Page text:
None of these are best or worst; a lot of what I try to help coach people towards is a balancing of the three options, so that they are able to access thinking, feeling, and gut centers all together, and really lean on all three of those to make wise and intentional decisions in the moment.

  • The Feeling Triad (Heart Center) is made up of types 2, 3, and 4. These types really tend to be aware of how they come across to other people or how they are being perceived. They tend to emphasize relational connections and can play out their emotions by externalizing them, mirroring them from other people, internalizing them, getting lost in them, or even suppressing them (kind of trying to forget them, but unconsciously or subconsciously, still living out whatever that emotion is.) 
  • The Thinking Triad (Head Center) is made up of types 5, 6, and 7. These types tend to struggle more with anxiety or worry because their minds are very quick and they can really make mental connections that other people can’t see. Their minds can be hard to quiet, so they can be a little more suspicious of other people’s motives, wondering what’s “between the lines.” They may not even be aware that anxiety is something that they tend to experience. They ask things like “What is going to happen? What has happened and how can I process it? What is coming at me in this present moment?” (Side Note: What I’m talking about is low-grade anxiety, what human beings have in common as anxiety, and not what we might have as a diagnosis that may require help.)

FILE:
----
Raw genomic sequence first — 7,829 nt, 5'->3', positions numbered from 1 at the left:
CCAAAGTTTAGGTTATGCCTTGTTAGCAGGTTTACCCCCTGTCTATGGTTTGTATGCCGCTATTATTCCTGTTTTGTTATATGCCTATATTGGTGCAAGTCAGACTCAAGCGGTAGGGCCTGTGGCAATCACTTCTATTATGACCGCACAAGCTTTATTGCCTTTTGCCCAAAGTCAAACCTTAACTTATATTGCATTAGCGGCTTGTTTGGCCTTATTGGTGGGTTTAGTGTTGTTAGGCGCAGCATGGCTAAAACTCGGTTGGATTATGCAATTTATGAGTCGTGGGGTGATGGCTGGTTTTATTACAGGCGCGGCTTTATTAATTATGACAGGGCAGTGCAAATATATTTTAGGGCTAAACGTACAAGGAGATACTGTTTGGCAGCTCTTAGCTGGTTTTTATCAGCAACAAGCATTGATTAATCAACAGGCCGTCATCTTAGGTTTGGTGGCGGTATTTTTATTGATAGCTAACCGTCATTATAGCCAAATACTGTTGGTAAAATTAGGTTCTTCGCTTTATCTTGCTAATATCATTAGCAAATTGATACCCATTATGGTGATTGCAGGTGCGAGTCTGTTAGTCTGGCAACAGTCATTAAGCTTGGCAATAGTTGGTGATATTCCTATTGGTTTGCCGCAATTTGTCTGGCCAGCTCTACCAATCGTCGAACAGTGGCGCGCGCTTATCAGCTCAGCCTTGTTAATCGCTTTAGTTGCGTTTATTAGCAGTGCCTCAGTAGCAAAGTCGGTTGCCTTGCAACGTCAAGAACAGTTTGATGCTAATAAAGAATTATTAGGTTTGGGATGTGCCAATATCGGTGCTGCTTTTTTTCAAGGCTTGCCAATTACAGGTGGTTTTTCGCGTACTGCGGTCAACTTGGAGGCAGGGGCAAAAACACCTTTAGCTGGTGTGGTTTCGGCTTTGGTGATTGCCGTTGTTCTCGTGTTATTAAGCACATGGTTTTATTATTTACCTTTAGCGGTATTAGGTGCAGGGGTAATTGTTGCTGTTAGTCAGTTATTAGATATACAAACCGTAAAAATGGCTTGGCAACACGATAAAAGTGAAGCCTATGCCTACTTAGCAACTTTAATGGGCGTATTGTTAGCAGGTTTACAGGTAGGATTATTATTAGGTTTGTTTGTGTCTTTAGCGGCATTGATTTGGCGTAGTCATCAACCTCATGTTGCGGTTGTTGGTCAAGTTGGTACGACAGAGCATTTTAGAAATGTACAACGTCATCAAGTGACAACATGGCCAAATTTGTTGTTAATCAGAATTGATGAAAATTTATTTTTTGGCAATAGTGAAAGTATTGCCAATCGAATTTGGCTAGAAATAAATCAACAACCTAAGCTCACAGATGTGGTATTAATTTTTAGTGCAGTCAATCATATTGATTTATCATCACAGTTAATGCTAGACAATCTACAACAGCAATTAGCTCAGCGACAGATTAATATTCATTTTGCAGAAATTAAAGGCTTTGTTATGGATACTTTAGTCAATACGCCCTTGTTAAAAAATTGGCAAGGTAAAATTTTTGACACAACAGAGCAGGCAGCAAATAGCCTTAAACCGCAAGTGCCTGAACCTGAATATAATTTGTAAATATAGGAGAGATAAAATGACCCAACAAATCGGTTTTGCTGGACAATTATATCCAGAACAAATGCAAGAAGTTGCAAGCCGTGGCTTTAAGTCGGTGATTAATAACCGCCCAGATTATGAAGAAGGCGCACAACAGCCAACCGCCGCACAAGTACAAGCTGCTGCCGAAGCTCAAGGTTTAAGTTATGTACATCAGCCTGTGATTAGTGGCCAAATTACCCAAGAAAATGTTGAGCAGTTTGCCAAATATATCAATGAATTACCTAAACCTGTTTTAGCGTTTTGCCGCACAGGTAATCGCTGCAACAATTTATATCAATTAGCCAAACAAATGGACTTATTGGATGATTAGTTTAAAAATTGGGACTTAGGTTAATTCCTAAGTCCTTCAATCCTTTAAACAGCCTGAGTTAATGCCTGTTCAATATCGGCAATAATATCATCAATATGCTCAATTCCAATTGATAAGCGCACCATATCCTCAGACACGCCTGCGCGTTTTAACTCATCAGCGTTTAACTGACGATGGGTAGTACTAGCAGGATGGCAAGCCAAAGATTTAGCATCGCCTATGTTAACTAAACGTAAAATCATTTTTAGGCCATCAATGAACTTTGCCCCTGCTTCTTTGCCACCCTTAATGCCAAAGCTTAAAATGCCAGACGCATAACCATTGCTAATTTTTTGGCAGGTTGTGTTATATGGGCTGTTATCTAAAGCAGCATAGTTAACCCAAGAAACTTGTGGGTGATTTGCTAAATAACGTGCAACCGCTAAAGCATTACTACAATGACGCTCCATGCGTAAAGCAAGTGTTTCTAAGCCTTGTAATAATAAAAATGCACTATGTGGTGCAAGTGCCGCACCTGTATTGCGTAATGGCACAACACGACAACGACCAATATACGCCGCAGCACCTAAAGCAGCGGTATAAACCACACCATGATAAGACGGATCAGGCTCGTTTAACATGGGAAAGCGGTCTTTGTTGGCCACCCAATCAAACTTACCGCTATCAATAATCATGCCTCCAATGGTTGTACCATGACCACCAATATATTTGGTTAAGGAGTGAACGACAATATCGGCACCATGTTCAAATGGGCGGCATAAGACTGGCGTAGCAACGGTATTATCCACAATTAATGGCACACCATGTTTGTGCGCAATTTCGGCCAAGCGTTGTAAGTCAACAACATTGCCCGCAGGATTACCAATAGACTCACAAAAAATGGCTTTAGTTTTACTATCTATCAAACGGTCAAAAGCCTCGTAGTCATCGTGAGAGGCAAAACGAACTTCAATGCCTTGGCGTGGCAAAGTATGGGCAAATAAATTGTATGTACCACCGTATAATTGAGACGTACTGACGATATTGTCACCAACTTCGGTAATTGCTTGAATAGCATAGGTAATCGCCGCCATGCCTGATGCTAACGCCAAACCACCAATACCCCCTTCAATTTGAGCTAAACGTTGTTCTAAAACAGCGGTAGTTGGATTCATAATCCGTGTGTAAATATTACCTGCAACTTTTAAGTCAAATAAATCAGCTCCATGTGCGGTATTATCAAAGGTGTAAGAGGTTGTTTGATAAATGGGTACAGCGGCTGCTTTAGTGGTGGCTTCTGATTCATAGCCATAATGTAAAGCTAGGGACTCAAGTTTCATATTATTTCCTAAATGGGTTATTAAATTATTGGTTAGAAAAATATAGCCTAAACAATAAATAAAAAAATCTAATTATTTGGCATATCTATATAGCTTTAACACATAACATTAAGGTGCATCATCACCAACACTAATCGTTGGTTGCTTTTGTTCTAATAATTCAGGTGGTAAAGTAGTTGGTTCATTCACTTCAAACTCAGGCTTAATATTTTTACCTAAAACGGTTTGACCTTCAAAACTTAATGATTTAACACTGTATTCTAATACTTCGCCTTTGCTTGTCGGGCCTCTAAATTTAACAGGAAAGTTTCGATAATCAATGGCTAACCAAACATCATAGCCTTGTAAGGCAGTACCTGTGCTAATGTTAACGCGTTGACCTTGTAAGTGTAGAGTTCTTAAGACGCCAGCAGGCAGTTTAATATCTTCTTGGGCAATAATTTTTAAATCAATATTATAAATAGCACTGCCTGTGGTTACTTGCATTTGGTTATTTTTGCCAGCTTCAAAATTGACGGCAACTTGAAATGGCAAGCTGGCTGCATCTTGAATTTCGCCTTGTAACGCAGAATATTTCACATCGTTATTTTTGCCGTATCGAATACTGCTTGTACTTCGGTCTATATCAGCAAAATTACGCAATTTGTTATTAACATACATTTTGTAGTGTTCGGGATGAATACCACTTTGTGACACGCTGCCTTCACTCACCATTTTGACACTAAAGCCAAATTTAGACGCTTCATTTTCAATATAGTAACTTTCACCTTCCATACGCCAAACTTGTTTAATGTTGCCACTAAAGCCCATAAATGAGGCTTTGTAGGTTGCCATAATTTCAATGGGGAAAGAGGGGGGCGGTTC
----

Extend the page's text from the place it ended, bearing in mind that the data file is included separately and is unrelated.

• The Instinctive Triad (Gut Center) is made up of types and 8, 9, and 1. These types tend to have a gut reaction that is typically very quick, and because of that they struggle with anger/frustration and wanting justice (whatever that looks like for them in the moment) and a lot of the emotions that these types feel can be converted into anger. They tend to try to control their inner and outer environment, whether through self control, like you might see with the type 1; a little more aggressiveness or outer assertiveness, like we see in a type 8; or self-suppression (making themselves smaller so they can fit into their environment comfortably) like a type 9. These types are a little more likely to follow a hunch, even if their thoughts and feelings might counter it, or haven’t caught up yet, or even don’t support it!

Now you might not know which type you are, but really looking at those centers of intelligence is one way that I suggest going about narrowing down what your type might be. If you feel more drawn to a certain area of intelligence, you can read each of those types’ posts to learn how these show up for them and help narrow down your type.